Background. Patients with cryptococcal meningitis (CM) show elevated intracranial pressure (ICP) and blood-brain barrier (BBB) disruption in most cases. Elevated ICP is an important contributor to mortality. Vascular endothelial growth factor (VEGF) might be the mediator of BBB disruption during CM. Methods. We measured VEGF levels in serum, plasma, and cerebrospinal fluid (CSF) of 95 patients and 63 control subjects, and we analyzed the required trigger and cellular source of VEGF secretion in vitro. Results. Cryptococcus neoformans and its capsular antigens dose-dependently induced VEGF secretion by polymorphonuclear neutrophils, monocytes, and peripheral blood mononuclear cells (PBMCs). VEGF production by PBMCs induced by antigens strongly exceeded production by monocytes (P < .001). The addition of major histocompatibility complex class II antibody inhibited this production of VEGF (P = .005). Confirming the in vitro data, patients with CM showed significantly elevated VEGF levels in CSF (P < .001), plasma (P = .028), and serum (P < .001), compared with healthy control subjects. Calculated VEGF indices demonstrated that VEGF was produced intrathecally. Conclusions. Our findings suggest that VEGF plays a role in the pathophysiology of CM. We propose that CD4+ T lymphocytes-stimulated by monocytes acting as antigen-presenting cells-are the cells that produce VEGF in response to cryptococcal antigens.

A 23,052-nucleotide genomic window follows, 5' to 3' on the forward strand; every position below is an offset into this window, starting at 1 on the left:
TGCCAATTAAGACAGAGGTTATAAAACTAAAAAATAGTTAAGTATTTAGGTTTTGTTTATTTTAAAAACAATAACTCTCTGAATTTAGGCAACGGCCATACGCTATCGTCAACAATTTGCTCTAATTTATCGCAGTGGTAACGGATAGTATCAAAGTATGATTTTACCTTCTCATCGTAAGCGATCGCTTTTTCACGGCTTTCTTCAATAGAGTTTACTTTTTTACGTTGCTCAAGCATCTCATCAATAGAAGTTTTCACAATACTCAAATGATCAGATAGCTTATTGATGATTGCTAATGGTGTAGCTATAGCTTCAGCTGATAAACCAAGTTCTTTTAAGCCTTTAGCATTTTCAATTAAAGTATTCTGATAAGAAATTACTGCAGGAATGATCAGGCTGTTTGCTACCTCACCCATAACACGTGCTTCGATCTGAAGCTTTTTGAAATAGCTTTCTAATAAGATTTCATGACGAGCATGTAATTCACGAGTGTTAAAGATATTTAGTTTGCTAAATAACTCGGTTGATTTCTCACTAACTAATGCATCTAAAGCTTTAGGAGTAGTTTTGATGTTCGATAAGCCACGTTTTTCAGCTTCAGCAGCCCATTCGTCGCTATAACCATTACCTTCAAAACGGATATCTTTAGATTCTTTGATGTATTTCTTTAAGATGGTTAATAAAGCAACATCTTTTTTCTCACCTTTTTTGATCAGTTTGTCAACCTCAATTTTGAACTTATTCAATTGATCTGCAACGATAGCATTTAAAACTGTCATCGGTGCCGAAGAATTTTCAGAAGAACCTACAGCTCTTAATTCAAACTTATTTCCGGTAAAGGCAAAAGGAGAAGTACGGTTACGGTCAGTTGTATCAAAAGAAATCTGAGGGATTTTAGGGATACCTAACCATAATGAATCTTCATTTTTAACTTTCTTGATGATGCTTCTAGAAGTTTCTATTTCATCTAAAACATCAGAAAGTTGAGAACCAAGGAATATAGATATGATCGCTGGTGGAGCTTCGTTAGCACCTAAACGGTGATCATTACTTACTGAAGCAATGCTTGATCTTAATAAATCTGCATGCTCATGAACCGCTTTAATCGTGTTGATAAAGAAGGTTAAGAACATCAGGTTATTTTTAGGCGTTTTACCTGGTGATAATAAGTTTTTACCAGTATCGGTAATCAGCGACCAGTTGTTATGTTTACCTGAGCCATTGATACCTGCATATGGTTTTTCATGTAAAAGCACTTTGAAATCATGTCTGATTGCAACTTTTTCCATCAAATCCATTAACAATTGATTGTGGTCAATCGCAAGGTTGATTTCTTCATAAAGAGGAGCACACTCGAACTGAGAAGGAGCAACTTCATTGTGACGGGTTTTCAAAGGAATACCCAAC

Bibliographical noteFunding Information:
Financial support: Medical Branch of the Dutch Sciences Organization (NWO-MW AGIKO 920-03-077 to M.v.d.F.); Utrecht Scholarship Program, UtrechtUniversity (fellowship to P.N.M.M.); Lancet International Fellowship (RH/H9-140202 to A.E.B.); Wellcome Trust Advanced Training Fellowship (GRO52199 to T.S.H.).